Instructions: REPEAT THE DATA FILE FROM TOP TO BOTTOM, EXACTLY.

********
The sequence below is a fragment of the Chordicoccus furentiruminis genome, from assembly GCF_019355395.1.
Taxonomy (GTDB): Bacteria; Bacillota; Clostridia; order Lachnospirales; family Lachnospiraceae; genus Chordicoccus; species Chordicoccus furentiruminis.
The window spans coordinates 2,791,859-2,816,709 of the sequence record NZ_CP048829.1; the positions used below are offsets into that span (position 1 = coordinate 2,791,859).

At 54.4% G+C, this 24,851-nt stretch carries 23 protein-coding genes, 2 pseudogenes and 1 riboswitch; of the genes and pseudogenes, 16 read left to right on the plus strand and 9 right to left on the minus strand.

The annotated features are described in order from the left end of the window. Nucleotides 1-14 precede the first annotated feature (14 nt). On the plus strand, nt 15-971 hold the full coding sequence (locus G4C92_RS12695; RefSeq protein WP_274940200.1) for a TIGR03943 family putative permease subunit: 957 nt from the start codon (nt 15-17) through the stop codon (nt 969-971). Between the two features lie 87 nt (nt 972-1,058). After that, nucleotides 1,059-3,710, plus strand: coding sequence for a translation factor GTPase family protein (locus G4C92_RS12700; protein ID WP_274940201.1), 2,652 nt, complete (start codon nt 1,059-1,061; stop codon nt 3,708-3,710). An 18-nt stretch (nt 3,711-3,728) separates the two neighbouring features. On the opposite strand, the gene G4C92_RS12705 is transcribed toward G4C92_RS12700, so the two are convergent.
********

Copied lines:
The sequence below is a fragment of the Chordicoccus furentiruminis genome, from assembly GCF_019355395.1.
Taxonomy (GTDB): Bacteria; Bacillota; Clostridia; order Lachnospirales; family Lachnospiraceae; genus Chordicoccus; species Chordicoccus furentiruminis.
The window spans coordinates 2,791,859-2,816,709 of the sequence record NZ_CP048829.1; the positions used below are offsets into that span (position 1 = coordinate 2,791,859).

At 54.4% G+C, this 24,851-nt stretch carries 23 protein-coding genes, 2 pseudogenes and 1 riboswitch; of the genes and pseudogenes, 16 read left to right on the plus strand and 9 right to left on the minus strand.

The annotated features are described in order from the left end of the window. Nucleotides 1-14 precede the first annotated feature (14 nt). On the plus strand, nt 15-971 hold the full coding sequence (locus G4C92_RS12695; RefSeq protein WP_274940200.1) for a TIGR03943 family putative permease subunit: 957 nt from the start codon (nt 15-17) through the stop codon (nt 969-971). Between the two features lie 87 nt (nt 972-1,058). After that, nucleotides 1,059-3,710, plus strand: coding sequence for a translation factor GTPase family protein (locus G4C92_RS12700; protein ID WP_274940201.1), 2,652 nt, complete (start codon nt 1,059-1,061; stop codon nt 3,708-3,710). An 18-nt stretch (nt 3,711-3,728) separates the two neighbouring features. On the opposite strand, the gene G4C92_RS12705 is transcribed toward G4C92_RS12700, so the two are convergent.